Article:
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By Dennis Romero

Citing drug-fueled violence on the streets of Chicago, U.S. and Mexican authorities Wednesday announced a new cooperative push to target south-of-the-border cartel leaders, expedite prosecutions and seize the American currency that flows their way.

"This is not just a Chicago problem," the special agent in charge of the Drug Enforcement Agency's Chicago office, Brian McKnight, said during a news conference. "This not just a national problem. This is an international problem. ... A new era of law enforcement is upon us, and we are coming for you."

The joint effort was billed, in part, as a response to shocking, gang-related violence in Chicago. During the first weekend of August at least 74 people were shot, 12 fatally, across the city.

Image: DEA news conference in Chicago
Marco Antonio Ortega-Siu, admiral of the Mexican Marine Corps, from left, Felipe de Jesus Munoz Vazquez, Mexico's Deputy Attorney General for the Specialized Investigation on Federal Crimes unit, Mexico's Attorney General Alberto Elias Beltran and Matthew Donahue, Drug Enforcement Administration regional director, stand during a news conference on Aug. 15, 2018, in Chicago.Annie Rice / AP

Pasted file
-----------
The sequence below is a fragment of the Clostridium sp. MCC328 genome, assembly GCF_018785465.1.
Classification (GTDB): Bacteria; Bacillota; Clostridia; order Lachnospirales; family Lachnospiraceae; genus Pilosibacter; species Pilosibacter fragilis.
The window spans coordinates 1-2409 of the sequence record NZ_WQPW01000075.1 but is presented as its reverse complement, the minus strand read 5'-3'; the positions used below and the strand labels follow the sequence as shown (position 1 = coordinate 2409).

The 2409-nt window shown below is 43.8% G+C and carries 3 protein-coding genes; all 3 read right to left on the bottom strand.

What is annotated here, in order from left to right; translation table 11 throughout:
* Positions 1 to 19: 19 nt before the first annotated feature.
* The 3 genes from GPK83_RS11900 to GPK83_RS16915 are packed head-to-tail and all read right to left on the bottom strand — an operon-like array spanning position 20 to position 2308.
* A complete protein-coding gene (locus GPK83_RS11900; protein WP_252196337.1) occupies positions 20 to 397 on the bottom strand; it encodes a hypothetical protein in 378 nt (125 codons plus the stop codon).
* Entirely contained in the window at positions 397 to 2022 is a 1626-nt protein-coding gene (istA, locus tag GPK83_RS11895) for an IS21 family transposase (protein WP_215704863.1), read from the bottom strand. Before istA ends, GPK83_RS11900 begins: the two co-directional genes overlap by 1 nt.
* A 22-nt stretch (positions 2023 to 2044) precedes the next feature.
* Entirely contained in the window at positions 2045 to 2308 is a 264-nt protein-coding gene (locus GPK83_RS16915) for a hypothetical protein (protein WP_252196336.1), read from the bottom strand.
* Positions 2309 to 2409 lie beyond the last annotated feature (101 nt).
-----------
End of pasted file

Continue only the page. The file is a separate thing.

"Gangs and cartels go hand-in-hand," Anthony Williams, the DEA's chief of operations, told reporters. "They use each other in an effort to expand their independent business enterprises."

Authorities from Detroit and St. Louis were participating in the operation against cartel traffic to the Midwest, they said. The cooperation comes as the U.S. prosecution of Sinaloa Cartel kingpin Joaquin "El Chapo" Guzman has created a power vacuum that's being filled with blood in Mexico.

Relations between the United States and Mexico have been strained as a result of President Trump's insistence that Mexico pay for a proposed border wall. But in a few months Andrés Manuel López Obrador (a.k.a. AMLO) will take office as Mexico's president.

He has vowed a new era of peace, amnesty for some drug traffickers, and an end to what he has described as a failed paramilitary war on drugs.

The question now for some experts is whether Wednesday's announcement of cooperation is an end-run around AMLO's softer goals when it comes to drug enforcement.

Nathan Jones, security studies professor at Sam Houston State University, noted the "kingpin strategy" of targeting high level cartel leaders has been tried in Mexico, in cooperation with the United States, for a dozen years, but that it's "not that popular in Mexico."

Today's news "didn't sound that new in terms of the main policy proposals," he added.

"It seems they were maybe trying to lock in a new way to speed up prosecutions of Mexican nationals and extradite them faster" ahead of AMLO's inauguration in December, Jones said.

"I'm interested in the timing," he said.